What to see in Poland? 10 most interesting places to visit
Year by year Poland is attracting a growing number of tourists. We know from our experience that most of them have a good impression about our country. They emphasize that were enchanted by its diversity, hospitable inhabitants and the greatness of monuments from various historical periods.
However, a large number of tourist attractions makes almost impossible to visit all historical cities or to see every beautiful landscape during one stay. What is “a must” to see if you have limited time for a trip to Poland? What are the most visited places in Poland? Take a look at the list of TOP 10 of the most interesting places in Poland.
Without a doubt the most popular place to visit, Krakow is Poland’s ancient capital and one of 15 UNESCO prime World Heritage sites in the country. Krakow has a perfectly preserved Old Town, a royal castle and several fascinating areas. The historical districts are big enough such that you won’t be bored and yet nothing is so far apart that you couldn’t comfortably reach on foot. On top, there is a great number of superb travel destinations in the vicinity.
The capital of Poland is an exciting city of contrasts with a poignant history to tell. Severely demolished (destroyed up to 85%) in World War II: to see the contrasts visit the Old Town and the remains of the Jewish ghetto area. Postwar reconstruction implanted socialist realist architecture and drab housing blocks, while post-communism development brought glossy and award-winning modern buildings. The flock of 26 downtown skyscrapers is still guarded by a stern present from Stalin: the Palace of Culture.
Possibly the most famous salt mine and oldest functioning business enterprise in the world. Salt has been mined here since the 13th century and probably even earlier. Today there are 300 km of surviving corridors spread over 9 floors as deep as 327 m underground. Your visit to this subterranean kingdom of salt (12 km from Krakow) will be unforgettable.
Auschwitz-Birkenau is synonymous with terror, cruelty and the Shoah – the annihilation of European Jews. This is the largest of the former Nazi German concentration and extermination camps. The surviving barracks now house a very graphic museum of the Holocaust recounting the terror inflicted on various nationalities jailed and gassed on the location. Approximately 1.3 million human beings died here between 1940-1945. Located in the town of Oswiecim, 60 km west of Krakow. Please do not call the Oswiecim town by the German name of Auschwitz as the local residents consider it very offensive.
Once a rich Hanseatic port city, today its extensive and charming historical areas pull in local and foreign visitors. Gdańsk is the birthplace of the Solidarity Movement, the place where WW2 started and the nation’s leading summer holiday resort by the Baltic coast.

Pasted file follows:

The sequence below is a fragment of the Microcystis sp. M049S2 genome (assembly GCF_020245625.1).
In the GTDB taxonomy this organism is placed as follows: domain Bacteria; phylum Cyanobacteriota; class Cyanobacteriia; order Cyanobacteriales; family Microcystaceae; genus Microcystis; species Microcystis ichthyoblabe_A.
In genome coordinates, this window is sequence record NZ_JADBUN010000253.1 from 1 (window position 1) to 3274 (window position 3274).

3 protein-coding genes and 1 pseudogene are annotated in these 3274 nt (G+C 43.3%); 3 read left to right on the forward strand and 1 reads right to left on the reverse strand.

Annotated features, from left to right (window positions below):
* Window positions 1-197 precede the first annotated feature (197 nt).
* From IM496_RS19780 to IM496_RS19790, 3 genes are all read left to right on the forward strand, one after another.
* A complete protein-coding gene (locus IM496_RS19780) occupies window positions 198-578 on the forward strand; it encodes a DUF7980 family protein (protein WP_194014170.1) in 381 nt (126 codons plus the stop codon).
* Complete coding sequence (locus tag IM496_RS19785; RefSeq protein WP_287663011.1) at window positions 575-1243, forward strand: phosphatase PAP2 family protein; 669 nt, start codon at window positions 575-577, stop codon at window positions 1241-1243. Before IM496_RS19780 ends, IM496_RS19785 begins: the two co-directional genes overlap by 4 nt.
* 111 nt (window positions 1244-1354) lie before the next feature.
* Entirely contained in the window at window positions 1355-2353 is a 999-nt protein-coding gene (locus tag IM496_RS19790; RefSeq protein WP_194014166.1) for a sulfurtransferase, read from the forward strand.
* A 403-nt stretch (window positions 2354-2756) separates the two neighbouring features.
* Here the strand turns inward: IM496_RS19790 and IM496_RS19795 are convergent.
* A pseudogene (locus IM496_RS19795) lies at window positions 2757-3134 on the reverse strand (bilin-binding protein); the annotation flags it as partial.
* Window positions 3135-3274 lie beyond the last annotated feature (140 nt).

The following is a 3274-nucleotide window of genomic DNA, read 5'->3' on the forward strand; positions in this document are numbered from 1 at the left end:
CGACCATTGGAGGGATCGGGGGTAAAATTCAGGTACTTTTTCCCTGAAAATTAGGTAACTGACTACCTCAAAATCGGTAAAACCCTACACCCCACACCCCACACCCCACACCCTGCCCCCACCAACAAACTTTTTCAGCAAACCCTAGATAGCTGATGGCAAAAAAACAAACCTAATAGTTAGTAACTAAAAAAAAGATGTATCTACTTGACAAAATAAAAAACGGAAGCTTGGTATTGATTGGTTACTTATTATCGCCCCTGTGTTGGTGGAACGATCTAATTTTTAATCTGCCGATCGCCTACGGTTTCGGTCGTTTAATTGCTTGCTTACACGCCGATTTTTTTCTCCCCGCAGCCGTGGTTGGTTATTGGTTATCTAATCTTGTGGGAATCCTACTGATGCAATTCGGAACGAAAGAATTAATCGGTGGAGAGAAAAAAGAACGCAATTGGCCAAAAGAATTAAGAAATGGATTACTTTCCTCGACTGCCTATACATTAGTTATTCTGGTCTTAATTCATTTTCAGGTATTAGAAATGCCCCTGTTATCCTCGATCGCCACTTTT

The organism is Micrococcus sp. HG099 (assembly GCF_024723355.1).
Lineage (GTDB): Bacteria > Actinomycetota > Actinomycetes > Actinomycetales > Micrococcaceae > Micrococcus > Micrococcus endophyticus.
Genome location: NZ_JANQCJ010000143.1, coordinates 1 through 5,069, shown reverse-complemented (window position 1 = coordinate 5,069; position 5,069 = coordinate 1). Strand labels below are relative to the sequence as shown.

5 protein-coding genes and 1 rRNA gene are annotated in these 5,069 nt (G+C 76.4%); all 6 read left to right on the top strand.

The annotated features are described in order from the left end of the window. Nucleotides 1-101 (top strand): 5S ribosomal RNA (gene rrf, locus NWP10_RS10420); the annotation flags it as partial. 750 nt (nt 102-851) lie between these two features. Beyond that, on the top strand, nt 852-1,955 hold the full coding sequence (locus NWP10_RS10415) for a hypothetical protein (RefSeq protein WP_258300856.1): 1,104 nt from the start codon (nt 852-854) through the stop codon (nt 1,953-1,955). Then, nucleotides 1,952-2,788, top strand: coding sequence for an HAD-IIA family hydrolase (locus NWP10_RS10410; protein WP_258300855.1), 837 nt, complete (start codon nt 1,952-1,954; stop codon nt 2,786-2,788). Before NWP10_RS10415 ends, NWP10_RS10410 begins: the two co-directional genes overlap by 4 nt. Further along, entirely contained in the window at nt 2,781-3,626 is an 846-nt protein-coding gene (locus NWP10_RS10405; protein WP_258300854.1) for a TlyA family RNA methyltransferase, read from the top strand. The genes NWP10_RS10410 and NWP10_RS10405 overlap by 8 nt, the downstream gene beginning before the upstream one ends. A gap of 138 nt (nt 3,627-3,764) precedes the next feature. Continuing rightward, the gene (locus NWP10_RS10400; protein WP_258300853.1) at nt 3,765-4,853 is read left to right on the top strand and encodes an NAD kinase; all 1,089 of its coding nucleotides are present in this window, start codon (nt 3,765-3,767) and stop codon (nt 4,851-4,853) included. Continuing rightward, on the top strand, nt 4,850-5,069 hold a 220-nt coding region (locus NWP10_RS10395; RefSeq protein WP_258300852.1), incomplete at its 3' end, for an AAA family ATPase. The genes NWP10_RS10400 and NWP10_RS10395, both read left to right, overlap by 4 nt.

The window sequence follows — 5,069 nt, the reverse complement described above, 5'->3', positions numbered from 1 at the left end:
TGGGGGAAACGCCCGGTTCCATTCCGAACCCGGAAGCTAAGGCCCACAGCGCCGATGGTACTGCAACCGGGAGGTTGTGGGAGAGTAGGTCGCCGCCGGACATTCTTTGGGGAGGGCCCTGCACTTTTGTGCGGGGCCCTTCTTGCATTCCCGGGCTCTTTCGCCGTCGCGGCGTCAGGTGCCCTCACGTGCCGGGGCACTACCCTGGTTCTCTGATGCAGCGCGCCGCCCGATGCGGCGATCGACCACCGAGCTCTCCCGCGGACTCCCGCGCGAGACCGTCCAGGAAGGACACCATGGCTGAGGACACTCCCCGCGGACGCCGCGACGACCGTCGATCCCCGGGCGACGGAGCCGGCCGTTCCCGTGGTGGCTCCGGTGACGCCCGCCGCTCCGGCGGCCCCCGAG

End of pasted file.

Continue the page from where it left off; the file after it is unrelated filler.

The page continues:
Masuria with its three thousand lakes is one of the most amazing areas in Poland. Mikołajki stands out from all other beautiful Masurian resorts as the liveliest place. Besides having modern amenities, it is also ideally situated in the middle of the Masurian boat trip routes.
Pieniny National Park
One of the smallest Polish national parks (almost 3 sq km), but mountain lovers often say that Pieniny is the loveliest mountains in Poland. In any case these mountains are ideal if you do not have special trekking equipment (needed in the Tatra) and do not want to wander too far from civilization (which can happen in the Bieszczady). There are several fabulous hikes, cultural landmarks, and the famous Dunajec River Gorge rafting trip: one of the best attractions in Poland. The bases for exploring the Pieniny are the spectacular spa town of Szczawnica (wooden architecture) and lively Krościenko. The southern part of the Pieniny is located in Slovakia.
The Tatras are the highest, most dramatic and varied mountain range in Poland, alpine in style, with the highest Polish mountain, Rysy, at 2499 m. Only 22% of the mountains are within the Polish border; the larger and higher southern part is in Slovakia (Gerlach 2655 m). The Tatras are perfect for hikers – in the Polish part there are over 70 hiking routes, each taking 1-4 hrs. The town of Zakopane is the most popular base camp, though you should also try Chochołów or Witów in the west; or Białka Tatrzańska, Murzasichle or Bukowina Tatrzańska in the east, especially during peak periods when Zakopane can get very crowded.
Behind the metropolitan atmosphere of the capital of Silesia lies a tumultuous history. The large old town with fabulous square and numerous islands connected by 112 bridges help explain why it is considered as one of the most interesting places in Poland.
The birthplace of Nicolaus Copernicus and a pearl of Gothic architecture (mostly original buildings since the city was largely undamaged by wars), Toruń is a picturesque and large historical UNESCO heritage city.
Sounds appealing? And it’s just a beginning. Don’t miss your chance to make your own list of the most interesting Polish sites. Book your flight tickets, we will take care of the rest of the arrangements.
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